Mathematics BSc (Hons)

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UCAS Code
G100
Mode of Study
Full-time, Full-time sandwich with work placement
Duration
3 years full-time, 4 years sandwich with work placement
Start Date
September 2018, September 2019
Recognised
Yes

Overview

If you enjoy solving problems, applying logic to complex issues, and want to learn a skill set valued by many employers, this BSc (Hons) Mathematics degree course is the perfect choice.

You’ll tackle a blend of mathematical theory and practical application, setting yourself up for a career in anything from finance and IT to marketing and government research.

What you'll experience

On this course you'll:

  • Choose units that match your interests and career ambitions
  • Cover topics like statistics, operational research and modelling
  • Have access to our computing labs, harnessing powerful hardware and software to unpick complex mathematical problems
  • Get training in advanced mathematical and statistical software, such as Mathematica, MAPLE, MATLAB, as well as industry standard statistical and operational research software
  • Have the chance to get work experience in the community, such as assisting in local schools

Work experience and career planning

To give you the best chance of securing a great job when you graduate, our Careers and Employability service can help you find relevant work experience during your course.

We can help you identify placements, internships, and voluntary opportunities that will complement your studies and make you more employable when you graduate.

Placement year

After your second year, you can do an optional work placement year to get valuable longer-term work experience in the industry.

Previous students have been on placement with household names, including:

  • IBM
  • L’Oréal
  • GlaxoSmithKline (GSK)
  • Transport for London

We’ll help you secure a work placement that fits your aspirations. You’ll get mentoring and support throughout the year.

Careers and opportunities

Mathematics graduates are valuable in many different areas of business. When you finish the course, our careers and employability service can help you find a job that puts your skills to work in the industry.

Past students on this course have gone into areas such as:

  • statistics
  • finance and mathematical modelling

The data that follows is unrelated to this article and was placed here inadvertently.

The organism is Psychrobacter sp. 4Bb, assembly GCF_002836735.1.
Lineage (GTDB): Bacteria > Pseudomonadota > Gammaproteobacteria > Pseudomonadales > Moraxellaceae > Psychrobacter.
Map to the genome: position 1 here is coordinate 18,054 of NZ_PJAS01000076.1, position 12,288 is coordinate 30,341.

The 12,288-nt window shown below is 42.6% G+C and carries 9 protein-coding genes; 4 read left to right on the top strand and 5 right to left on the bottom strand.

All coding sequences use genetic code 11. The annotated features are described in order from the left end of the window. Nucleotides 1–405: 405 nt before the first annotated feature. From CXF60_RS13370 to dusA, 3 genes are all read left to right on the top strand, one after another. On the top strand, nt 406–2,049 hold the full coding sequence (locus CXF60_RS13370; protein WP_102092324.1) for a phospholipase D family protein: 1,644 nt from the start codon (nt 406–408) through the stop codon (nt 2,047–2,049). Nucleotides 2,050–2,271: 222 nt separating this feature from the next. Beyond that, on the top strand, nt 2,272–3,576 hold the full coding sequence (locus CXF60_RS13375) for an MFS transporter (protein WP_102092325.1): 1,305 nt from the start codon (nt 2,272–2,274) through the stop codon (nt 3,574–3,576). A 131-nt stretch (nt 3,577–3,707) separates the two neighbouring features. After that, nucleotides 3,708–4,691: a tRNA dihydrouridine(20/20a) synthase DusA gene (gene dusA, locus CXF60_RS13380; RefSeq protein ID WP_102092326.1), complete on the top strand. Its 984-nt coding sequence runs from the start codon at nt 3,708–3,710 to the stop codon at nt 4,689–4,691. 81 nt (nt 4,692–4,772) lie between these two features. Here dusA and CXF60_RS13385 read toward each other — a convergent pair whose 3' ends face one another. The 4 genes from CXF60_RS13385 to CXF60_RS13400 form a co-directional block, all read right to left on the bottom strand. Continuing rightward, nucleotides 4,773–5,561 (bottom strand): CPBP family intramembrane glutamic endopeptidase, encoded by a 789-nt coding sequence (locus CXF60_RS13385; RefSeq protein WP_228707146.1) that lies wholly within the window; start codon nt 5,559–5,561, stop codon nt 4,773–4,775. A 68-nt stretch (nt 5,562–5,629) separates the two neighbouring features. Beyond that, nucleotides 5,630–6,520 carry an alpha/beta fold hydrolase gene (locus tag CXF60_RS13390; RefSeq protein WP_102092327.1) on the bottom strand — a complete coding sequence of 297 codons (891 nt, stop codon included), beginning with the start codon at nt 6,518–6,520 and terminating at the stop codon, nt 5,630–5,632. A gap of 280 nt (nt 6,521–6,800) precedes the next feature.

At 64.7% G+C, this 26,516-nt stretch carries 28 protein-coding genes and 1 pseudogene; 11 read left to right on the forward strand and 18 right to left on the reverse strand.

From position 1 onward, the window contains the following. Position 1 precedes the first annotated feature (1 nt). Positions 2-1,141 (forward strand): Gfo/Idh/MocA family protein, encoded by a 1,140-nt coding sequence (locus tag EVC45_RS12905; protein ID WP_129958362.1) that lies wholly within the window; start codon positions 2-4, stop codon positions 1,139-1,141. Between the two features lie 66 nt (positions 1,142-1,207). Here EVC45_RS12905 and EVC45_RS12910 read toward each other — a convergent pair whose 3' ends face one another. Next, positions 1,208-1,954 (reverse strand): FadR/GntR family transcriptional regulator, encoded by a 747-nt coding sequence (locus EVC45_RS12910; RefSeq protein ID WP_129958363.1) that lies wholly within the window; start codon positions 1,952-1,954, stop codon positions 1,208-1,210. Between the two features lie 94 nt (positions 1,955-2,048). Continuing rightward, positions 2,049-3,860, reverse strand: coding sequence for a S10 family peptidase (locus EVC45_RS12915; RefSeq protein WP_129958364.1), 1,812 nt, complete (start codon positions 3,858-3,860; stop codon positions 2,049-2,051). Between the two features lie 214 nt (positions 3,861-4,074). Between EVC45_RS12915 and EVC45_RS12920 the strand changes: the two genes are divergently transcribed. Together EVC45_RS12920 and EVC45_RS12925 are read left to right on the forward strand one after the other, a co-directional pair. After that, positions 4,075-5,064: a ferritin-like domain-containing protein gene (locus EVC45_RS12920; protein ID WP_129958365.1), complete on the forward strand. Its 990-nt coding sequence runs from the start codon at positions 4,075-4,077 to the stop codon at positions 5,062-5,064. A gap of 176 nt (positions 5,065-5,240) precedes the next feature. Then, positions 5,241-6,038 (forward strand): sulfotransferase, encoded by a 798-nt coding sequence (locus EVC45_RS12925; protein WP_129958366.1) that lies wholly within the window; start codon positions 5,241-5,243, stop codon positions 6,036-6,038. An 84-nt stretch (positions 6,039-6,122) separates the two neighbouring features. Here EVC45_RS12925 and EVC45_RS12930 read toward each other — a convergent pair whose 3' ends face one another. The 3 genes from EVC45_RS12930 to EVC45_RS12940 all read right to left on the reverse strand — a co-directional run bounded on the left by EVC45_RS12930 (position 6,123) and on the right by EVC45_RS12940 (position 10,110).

• marketing
  • retail management

Roles our graduates have taken on include:

  • financial coordinator
  • allocation analyst
  • oil trader
  • business analyst
  • teacher

Other graduates have continued their studies at postgraduate level and set up successful businesses with help and support from the University.

After you the leave the University, you'll get help, advice and support for up to 5 years from our Careers and Employability service as you advance in your career.

Professional accreditations

This course is accredited by the Institute of Mathematics and its Applications, the UK's professional body for mathematicians. This assures employers that you have the skills, experience and professionalism to work as a professional mathematician. It also allows you to become a Chartered Mathematician (CMath) more quickly, with additional experience and study after the course.

Entry requirements​

Entry requirements for this course may be more flexible during Clearing.
Entry Requirements

​Course costs

Tuition fees (2018 start)

  • UK/EU/Channel Islands and Isle of Man students – £9,250 per year (may be subject to annual increase)
  • International students – £14,000 per year (subject to annual increase)

Additional course costs

These course-related costs aren’t included in the tuition fees. So you’ll need to budget for them when you plan your spending.

Additional costs

Our accommodation section shows your accommodation options and highlights how much it costs to live in Portsmouth.

You’ll study up to 6 units a year. You may have to read several recommended books or textbooks for each unit.

You can borrow most of these from the Library. If you buy these, they may cost up to £60 each.

We recommend that you budget £75 a year for photocopying, memory sticks, DVDs and CDs, printing charges, binding and specialist printing.

If your final year includes a major project, there could be cost for transport or accommodation related to your research activities. The amount will depend on the project you choose.

​What you'll study

Each unit on this course is worth a certain number of credits.

In each year, you need to study units worth a total of 120 credits. For example, 4 units worth 20 credits and 1 unit worth 40 credits.

Units currently being studied

Core units in this year include:

  • Computational Mathematics
  • Fundamental Calculus
  • Introduction to Statistical Theory and Methods
  • Linear Algebra
  • Mathematical Foundations
  • Mathematical Models

There are no optional units in this year.

Core units in this year include:

  • Algebraic Structures and Discrete Mathematics
  • Intermediate Calculus (Multivariable and Linear Differential Equations)
  • Mathematics Graduates and Employment
  • Real and Complex Analysis